Cost of Earthquake Insurance for HOAs in California


Earthquake risk keeps growing in California, making earthquake insurance a viable option for HOAs and condominium owners. Learn about the costs of insurance premiums, deductibles, and the types of homeowner earthquake policies available 

Homeowners association earthquake insurance

In 2008, the United States Geological Survey (USGS) predicted a 63% chance that a 6.7 or larger earthquake will hit the Bay Area within 30 years (6.7 is considered a major quake).  This risk continually increases each year that a major earthquake does not occur, exposing Bay Area community associations to a greater chance of earthquake-related catastrophe.

Earthquake Coverage for Homeowners Associations

Providing earthquake for your HOA may be something your board of directors is considering in light of these risks. One of the biggest concerns for homeowners associations, especially of condominiums, is the cost of the premiums and size of the deductible for an earthquake policy. The premium is determined by the replacement value of the collective units within a community association, and the deductible is the amount of money that an HOA must spend out-of-pocket on repairs or replacements before the insurance policy will pay.

In order to examine the cost of earthquake insurance, let’s use a Sample HOA of 200 homes worth $300,000 each, a total of $60,000,000. The Sample HOA replacement value, for purposes of simplification, assumes there are no common area buildings.


Premiums are determined by the replacement value of all units in the development. The earthquake coverage premium based on the Sample HOA’s replacement value would start at (and likely be even more than) $100,000 per year. Dividing $100,000 by 200 homes comes to about $500 per household per year, or roughly $42 per month. This is the amount an owner’s monthly assessment would increase if the Sample HOA voted to add earthquake coverage. By contrast, property/fire insurance premiums per year for a development are typically, at least to a certain extent, already included in many HOA’s annual assessments.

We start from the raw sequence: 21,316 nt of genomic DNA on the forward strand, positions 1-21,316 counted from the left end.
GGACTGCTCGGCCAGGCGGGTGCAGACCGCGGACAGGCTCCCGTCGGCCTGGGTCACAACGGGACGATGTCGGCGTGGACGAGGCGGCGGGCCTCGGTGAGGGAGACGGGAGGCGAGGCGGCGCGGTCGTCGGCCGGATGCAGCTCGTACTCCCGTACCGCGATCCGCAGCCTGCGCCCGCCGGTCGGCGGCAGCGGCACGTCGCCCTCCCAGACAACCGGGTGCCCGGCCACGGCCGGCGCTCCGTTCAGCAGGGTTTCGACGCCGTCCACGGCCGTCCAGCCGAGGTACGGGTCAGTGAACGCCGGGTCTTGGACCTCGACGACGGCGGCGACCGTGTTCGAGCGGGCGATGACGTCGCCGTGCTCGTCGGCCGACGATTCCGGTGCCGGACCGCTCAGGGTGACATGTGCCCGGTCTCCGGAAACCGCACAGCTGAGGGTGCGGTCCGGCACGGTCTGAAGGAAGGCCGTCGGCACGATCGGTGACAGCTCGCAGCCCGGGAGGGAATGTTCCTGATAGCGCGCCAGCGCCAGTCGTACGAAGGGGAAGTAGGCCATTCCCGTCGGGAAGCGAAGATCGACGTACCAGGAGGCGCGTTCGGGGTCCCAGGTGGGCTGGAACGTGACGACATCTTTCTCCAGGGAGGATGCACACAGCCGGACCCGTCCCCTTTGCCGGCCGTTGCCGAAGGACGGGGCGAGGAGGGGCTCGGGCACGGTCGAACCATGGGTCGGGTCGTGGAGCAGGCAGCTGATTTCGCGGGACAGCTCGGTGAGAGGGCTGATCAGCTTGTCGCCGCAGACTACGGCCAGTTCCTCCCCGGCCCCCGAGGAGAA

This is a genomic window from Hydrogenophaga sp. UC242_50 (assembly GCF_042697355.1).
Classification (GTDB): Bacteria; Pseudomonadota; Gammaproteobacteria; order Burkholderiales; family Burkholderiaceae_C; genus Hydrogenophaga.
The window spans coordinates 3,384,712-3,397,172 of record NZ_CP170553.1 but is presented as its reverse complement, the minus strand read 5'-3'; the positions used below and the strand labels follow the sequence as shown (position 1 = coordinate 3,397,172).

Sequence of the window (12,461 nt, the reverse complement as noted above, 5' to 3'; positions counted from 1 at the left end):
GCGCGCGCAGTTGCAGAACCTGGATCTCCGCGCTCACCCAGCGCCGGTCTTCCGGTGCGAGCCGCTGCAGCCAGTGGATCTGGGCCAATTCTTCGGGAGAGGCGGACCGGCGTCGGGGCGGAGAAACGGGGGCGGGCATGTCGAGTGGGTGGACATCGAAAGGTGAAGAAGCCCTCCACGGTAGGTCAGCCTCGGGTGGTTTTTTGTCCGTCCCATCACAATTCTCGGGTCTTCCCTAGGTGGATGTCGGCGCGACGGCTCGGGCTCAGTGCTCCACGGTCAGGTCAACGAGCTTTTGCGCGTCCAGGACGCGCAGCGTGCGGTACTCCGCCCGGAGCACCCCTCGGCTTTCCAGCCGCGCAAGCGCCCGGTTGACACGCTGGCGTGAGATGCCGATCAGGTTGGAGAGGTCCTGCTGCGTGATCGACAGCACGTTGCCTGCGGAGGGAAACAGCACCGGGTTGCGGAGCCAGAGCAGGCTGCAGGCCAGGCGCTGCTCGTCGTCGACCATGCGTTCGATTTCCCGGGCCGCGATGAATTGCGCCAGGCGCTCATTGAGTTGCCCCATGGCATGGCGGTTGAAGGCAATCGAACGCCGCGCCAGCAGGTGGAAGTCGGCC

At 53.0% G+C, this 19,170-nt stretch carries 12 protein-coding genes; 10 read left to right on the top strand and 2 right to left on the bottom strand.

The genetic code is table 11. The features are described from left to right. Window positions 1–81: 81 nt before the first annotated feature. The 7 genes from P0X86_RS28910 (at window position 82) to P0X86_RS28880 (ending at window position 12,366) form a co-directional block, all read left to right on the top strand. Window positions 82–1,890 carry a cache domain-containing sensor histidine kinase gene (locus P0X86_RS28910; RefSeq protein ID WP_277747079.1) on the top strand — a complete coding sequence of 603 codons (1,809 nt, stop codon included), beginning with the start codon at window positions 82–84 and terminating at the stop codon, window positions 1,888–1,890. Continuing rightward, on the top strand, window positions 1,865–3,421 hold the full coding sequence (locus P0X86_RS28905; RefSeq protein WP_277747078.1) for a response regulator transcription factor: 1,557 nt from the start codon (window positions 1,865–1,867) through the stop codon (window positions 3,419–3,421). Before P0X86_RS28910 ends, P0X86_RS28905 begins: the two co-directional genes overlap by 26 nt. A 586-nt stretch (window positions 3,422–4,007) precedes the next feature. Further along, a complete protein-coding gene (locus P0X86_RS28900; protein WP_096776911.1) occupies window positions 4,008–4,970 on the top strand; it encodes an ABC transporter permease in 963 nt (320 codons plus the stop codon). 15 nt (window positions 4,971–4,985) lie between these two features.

A large problem with earthquake insurance premiums is that in order to keep the cost low (like described above), a homeowners association typically obtains a stop-loss limit. Stop-loss limits are limitations to the total amount an insurer will pay for repairs, replacements, etc. For example, a stop-loss limit of $25 million on the Sample HOA means the insurer will only pay $25 million, and not the full $60 million regardless of how much damage occurs. This is explained below in more detail.


An earthquake insurance policy pays only if damage exceeds the deductible, and the deductible is based on the replacement cost of the damaged structure. Earthquake insurance is written on a scheduled basis, not blanketed like a master policy or fire coverage. This means that coverage for each individual building is capped at the amount stated on the insurer’s property schedule.

One damaged building from the Sample HOA has a replacement cost of $300,000, meaning it would always have a deductible of $60,000 (20% of $300,000) regardless of how much damage that building sustained. Say, for instance, that after an earthquake strikes the only damage sustained was broken plumbing pipes in the unit’s floor. This minor repair would only cost about $2,000, but since this is less than the $60,000 deductible, the HOA’s earthquake policy would not cover the cost.  

One Building Damaged
Replacement Value
per Building
20% Deductible = Special Assessment (amount due) Total 20% Deductible = Special Assessment (amount due) Divided by 200 Owners
$300,000 $60,000 $300

For the Sample HOA of 200 homes, if every building was damaged in an earthquake, the deductible would equal $12 million. That’s a potential special assessment of $60,000 per owner if all buildings were lost.  There would be an even higher special assessment due if the HOA purchased a $25 million stop-loss limit.  The total (deductible plus the shortfall) would then equate to a special assessment of $175,000 per household.